Supplemental Security Income (SSI) is a program that the Social Security Administration (SSA) manages. It is designed to provide income assistance for Texans who are disabled or blind and for individuals over the age of 65. The SSA determines an applicant's eligibility, and the amount that they qualify to receive based in part on the person's income. Nevertheless, what exactly counts as income for purposes of SSI determinations?
The SSA includes four different income categories when it evaluates an applicant for SSI benefits. The first is earned income that essentially includes a person's earnings from wages or self-employment. By contrast, unearned income includes other Social Security and unemployment benefits that the person receives, as well as interest income and any cash that friends and family give to the person.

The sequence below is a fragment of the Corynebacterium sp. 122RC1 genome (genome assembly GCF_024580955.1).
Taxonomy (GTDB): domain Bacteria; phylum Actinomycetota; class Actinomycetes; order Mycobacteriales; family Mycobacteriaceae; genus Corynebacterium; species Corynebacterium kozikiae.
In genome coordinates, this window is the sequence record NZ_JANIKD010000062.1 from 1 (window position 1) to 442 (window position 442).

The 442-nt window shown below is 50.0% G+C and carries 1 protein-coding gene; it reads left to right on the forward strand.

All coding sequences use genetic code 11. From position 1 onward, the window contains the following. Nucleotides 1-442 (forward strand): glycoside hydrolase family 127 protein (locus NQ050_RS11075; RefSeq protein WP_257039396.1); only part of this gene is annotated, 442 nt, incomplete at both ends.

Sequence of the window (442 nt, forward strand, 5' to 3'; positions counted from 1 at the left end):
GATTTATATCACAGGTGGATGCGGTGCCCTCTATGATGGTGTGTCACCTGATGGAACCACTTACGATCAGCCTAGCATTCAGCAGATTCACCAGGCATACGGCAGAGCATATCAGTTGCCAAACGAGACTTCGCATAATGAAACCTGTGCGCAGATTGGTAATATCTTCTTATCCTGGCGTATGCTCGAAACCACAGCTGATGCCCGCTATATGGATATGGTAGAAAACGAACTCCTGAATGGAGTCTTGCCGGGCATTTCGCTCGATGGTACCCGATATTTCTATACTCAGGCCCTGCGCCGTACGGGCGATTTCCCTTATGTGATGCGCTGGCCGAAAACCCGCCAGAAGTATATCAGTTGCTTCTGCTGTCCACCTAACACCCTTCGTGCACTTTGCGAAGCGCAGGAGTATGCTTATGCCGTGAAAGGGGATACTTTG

A third category of income is in-kind income, and that includes food and shelter that the person receives for either free or at a reduced rate. Finally, deemed income is a calculation that the SSA makes based on the income from an applicant's spouse, parents or other person with whom the applicant lives.
Although the SSA groups the applicant's income into one of these four categories, some income does not count at all toward the person's eligibility for benefits. For example, the first $65 of earnings that a person has does not count, and neither does half of their monthly earnings that exceeds the $65 amount. Likewise, income tax refunds do not count toward the applicant's income calculation, and neither do grants nor scholarships for tuition and other expenses related to education.
Assigning categories and values to a person's income is just one component of figuring out whether they can get SSI. Houston area residents who need more information about the program and how to apply may want to contact an experienced Social Security attorney.
Source: SSA.gov, "Understanding Supplemental Security Income SSI Income -- 2015 Edition," accessed on June 12, 2015